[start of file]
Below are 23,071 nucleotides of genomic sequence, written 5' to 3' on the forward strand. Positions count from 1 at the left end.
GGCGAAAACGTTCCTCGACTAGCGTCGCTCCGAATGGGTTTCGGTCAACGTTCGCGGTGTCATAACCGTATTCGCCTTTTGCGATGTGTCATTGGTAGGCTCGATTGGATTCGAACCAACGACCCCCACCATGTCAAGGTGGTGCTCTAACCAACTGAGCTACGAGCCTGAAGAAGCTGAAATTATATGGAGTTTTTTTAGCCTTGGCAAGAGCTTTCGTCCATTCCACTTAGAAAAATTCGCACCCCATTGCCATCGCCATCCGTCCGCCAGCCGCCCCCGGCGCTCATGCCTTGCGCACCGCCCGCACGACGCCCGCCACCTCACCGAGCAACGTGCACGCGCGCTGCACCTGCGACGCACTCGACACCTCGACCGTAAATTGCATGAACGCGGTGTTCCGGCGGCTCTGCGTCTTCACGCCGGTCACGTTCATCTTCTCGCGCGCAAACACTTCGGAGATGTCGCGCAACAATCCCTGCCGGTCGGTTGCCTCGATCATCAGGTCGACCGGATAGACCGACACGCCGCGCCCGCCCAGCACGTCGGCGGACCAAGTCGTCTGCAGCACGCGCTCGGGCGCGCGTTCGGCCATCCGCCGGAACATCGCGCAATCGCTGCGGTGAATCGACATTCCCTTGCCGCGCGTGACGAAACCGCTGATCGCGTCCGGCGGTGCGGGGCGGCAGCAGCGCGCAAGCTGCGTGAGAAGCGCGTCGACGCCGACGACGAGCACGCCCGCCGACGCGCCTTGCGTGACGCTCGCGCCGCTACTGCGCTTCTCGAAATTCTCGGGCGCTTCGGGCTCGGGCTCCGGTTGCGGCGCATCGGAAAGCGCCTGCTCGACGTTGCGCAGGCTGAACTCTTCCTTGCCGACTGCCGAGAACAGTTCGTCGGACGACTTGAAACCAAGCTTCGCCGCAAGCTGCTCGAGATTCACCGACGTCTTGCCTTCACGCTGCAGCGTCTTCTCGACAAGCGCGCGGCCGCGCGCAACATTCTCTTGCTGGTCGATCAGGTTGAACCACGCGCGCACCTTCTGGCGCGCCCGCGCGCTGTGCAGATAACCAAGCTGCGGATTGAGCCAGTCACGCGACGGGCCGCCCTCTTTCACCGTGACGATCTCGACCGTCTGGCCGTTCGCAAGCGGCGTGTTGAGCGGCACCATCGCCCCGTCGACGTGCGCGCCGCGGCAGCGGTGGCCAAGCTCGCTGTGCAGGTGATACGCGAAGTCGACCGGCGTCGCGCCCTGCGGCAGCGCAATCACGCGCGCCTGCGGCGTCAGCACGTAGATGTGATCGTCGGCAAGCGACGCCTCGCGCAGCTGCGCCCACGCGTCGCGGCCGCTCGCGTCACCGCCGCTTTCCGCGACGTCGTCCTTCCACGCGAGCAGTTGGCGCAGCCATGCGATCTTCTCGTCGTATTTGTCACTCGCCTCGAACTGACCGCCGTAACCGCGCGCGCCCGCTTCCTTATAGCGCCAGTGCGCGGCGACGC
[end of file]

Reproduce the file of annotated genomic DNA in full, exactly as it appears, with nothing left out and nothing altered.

Below are 23,071 nucleotides of genomic sequence, written 5' to 3' on the forward strand. Positions count from 1 at the left end.
GGCGAAAACGTTCCTCGACTAGCGTCGCTCCGAATGGGTTTCGGTCAACGTTCGCGGTGTCATAACCGTATTCGCCTTTTGCGATGTGTCATTGGTAGGCTCGATTGGATTCGAACCAACGACCCCCACCATGTCAAGGTGGTGCTCTAACCAACTGAGCTACGAGCCTGAAGAAGCTGAAATTATATGGAGTTTTTTTAGCCTTGGCAAGAGCTTTCGTCCATTCCACTTAGAAAAATTCGCACCCCATTGCCATCGCCATCCGTCCGCCAGCCGCCCCCGGCGCTCATGCCTTGCGCACCGCCCGCACGACGCCCGCCACCTCACCGAGCAACGTGCACGCGCGCTGCACCTGCGACGCACTCGACACCTCGACCGTAAATTGCATGAACGCGGTGTTCCGGCGGCTCTGCGTCTTCACGCCGGTCACGTTCATCTTCTCGCGCGCAAACACTTCGGAGATGTCGCGCAACAATCCCTGCCGGTCGGTTGCCTCGATCATCAGGTCGACCGGATAGACCGACACGCCGCGCCCGCCCAGCACGTCGGCGGACCAAGTCGTCTGCAGCACGCGCTCGGGCGCGCGTTCGGCCATCCGCCGGAACATCGCGCAATCGCTGCGGTGAATCGACATTCCCTTGCCGCGCGTGACGAAACCGCTGATCGCGTCCGGCGGTGCGGGGCGGCAGCAGCGCGCAAGCTGCGTGAGAAGCGCGTCGACGCCGACGACGAGCACGCCCGCCGACGCGCCTTGCGTGACGCTCGCGCCGCTACTGCGCTTCTCGAAATTCTCGGGCGCTTCGGGCTCGGGCTCCGGTTGCGGCGCATCGGAAAGCGCCTGCTCGACGTTGCGCAGGCTGAACTCTTCCTTGCCGACTGCCGAGAACAGTTCGTCGGACGACTTGAAACCAAGCTTCGCCGCAAGCTGCTCGAGATTCACCGACGTCTTGCCTTCACGCTGCAGCGTCTTCTCGACAAGCGCGCGGCCGCGCGCAACATTCTCTTGCTGGTCGATCAGGTTGAACCACGCGCGCACCTTCTGGCGCGCCCGCGCGCTGTGCAGATAACCAAGCTGCGGATTGAGCCAGTCACGCGACGGGCCGCCCTCTTTCACCGTGACGATCTCGACCGTCTGGCCGTTCGCAAGCGGCGTGTTGAGCGGCACCATCGCCCCGTCGACGTGCGCGCCGCGGCAGCGGTGGCCAAGCTCGCTGTGCAGGTGATACGCGAAGTCGACCGGCGTCGCGCCCTGCGGCAGCGCAATCACGCGCGCCTGCGGCGTCAGCACGTAGATGTGATCGTCGGCAAGCGACGCCTCGCGCAGCTGCGCCCACGCGTCGCGGCCGCTCGCGTCACCGCCGCTTTCCGCGACGTCGTCCTTCCACGCGAGCAGTTGGCGCAGCCATGCGATCTTCTCGTCGTATTTGTCACTCGCCTCGAACTGACCGCCGTAACCGCGCGCGCCCGCTTCCTTATAGCGCCAGTGCGCGGCGACGC